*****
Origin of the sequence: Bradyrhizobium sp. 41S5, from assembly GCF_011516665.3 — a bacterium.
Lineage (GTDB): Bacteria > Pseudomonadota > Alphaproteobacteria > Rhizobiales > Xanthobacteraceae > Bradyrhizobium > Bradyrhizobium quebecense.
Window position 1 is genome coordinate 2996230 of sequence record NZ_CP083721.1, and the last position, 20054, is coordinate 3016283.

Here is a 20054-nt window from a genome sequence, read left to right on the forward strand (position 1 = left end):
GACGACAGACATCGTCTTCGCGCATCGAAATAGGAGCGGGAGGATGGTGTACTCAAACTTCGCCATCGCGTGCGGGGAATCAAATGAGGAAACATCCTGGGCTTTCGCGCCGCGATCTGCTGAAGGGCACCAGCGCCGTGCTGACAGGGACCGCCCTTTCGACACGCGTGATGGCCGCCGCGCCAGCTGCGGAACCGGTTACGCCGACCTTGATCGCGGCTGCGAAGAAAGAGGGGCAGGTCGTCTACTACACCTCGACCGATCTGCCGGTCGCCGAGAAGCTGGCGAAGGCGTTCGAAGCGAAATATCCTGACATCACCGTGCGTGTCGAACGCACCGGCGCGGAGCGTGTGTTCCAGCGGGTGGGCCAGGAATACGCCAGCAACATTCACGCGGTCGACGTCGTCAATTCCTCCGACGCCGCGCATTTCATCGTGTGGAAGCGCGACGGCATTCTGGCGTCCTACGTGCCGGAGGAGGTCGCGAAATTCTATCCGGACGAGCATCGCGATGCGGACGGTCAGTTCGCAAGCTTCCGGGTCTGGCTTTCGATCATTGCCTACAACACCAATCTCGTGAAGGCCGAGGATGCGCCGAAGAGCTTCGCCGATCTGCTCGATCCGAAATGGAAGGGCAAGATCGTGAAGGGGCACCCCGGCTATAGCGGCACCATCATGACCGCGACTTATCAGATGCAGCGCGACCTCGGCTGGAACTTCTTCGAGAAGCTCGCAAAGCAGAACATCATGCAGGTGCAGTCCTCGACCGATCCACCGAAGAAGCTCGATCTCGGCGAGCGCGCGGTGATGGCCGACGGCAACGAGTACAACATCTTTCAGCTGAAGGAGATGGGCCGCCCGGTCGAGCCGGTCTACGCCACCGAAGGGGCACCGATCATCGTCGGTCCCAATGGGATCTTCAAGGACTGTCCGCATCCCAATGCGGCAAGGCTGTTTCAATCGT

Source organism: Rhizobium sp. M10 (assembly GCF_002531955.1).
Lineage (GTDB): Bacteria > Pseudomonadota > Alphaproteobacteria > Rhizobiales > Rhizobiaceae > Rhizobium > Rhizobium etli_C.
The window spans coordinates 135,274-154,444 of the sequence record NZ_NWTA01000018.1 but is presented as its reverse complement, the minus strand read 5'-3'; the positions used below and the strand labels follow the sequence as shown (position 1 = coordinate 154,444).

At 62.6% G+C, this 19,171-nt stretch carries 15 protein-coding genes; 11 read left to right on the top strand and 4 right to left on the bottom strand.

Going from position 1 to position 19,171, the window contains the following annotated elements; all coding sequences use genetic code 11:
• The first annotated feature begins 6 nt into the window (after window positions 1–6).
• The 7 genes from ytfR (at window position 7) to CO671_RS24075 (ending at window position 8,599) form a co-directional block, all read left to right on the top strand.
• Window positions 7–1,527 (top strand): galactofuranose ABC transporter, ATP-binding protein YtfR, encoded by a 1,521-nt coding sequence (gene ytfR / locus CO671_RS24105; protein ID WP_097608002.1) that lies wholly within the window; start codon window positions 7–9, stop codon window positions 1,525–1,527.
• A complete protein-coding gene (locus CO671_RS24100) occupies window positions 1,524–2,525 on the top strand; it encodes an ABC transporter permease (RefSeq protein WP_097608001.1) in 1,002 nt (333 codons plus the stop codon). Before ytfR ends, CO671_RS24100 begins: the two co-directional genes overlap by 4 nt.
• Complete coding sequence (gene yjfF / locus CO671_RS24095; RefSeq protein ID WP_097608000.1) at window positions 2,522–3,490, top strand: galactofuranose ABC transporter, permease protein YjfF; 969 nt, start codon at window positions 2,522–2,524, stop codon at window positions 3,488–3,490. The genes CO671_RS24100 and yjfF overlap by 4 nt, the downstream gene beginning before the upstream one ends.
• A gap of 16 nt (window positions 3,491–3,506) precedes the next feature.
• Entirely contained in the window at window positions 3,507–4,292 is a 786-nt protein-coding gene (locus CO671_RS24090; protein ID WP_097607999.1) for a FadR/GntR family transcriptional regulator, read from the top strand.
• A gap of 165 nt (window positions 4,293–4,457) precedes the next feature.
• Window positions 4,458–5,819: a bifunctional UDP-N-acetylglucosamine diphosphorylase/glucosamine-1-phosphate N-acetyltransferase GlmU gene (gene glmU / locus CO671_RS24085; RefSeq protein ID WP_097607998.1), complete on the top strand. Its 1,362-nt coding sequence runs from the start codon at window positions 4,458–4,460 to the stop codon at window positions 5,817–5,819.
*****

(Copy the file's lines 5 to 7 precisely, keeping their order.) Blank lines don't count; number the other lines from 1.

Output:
GACGACAGACATCGTCTTCGCGCATCGAAATAGGAGCGGGAGGATGGTGTACTCAAACTTCGCCATCGCGTGCGGGGAATCAAATGAGGAAACATCCTGGGCTTTCGCGCCGCGATCTGCTGAAGGGCACCAGCGCCGTGCTGACAGGGACCGCCCTTTCGACACGCGTGATGGCCGCCGCGCCAGCTGCGGAACCGGTTACGCCGACCTTGATCGCGGCTGCGAAGAAAGAGGGGCAGGTCGTCTACTACACCTCGACCGATCTGCCGGTCGCCGAGAAGCTGGCGAAGGCGTTCGAAGCGAAATATCCTGACATCACCGTGCGTGTCGAACGCACCGGCGCGGAGCGTGTGTTCCAGCGGGTGGGCCAGGAATACGCCAGCAACATTCACGCGGTCGACGTCGTCAATTCCTCCGACGCCGCGCATTTCATCGTGTGGAAGCGCGACGGCATTCTGGCGTCCTACGTGCCGGAGGAGGTCGCGAAATTCTATCCGGACGAGCATCGCGATGCGGACGGTCAGTTCGCAAGCTTCCGGGTCTGGCTTTCGATCATTGCCTACAACACCAATCTCGTGAAGGCCGAGGATGCGCCGAAGAGCTTCGCCGATCTGCTCGATCCGAAATGGAAGGGCAAGATCGTGAAGGGGCACCCCGGCTATAGCGGCACCATCATGACCGCGACTTATCAGATGCAGCGCGACCTCGGCTGGAACTTCTTCGAGAAGCTCGCAAAGCAGAACATCATGCAGGTGCAGTCCTCGACCGATCCACCGAAGAAGCTCGATCTCGGCGAGCGCGCGGTGATGGCCGACGGCAACGAGTACAACATCTTTCAGCTGAAGGAGATGGGCCGCCCGGTCGAGCCGGTCTACGCCACCGAAGGGGCACCGATCATCGTCGGTCCCAATGGGATCTTCAAGGACTGTCCGCATCCCAATGCGGCAAGGCTGTTTCAATCGT

Source organism: Rhizobium sp. M10 (assembly GCF_002531955.1).
Lineage (GTDB): Bacteria > Pseudomonadota > Alphaproteobacteria > Rhizobiales > Rhizobiaceae > Rhizobium > Rhizobium etli_C.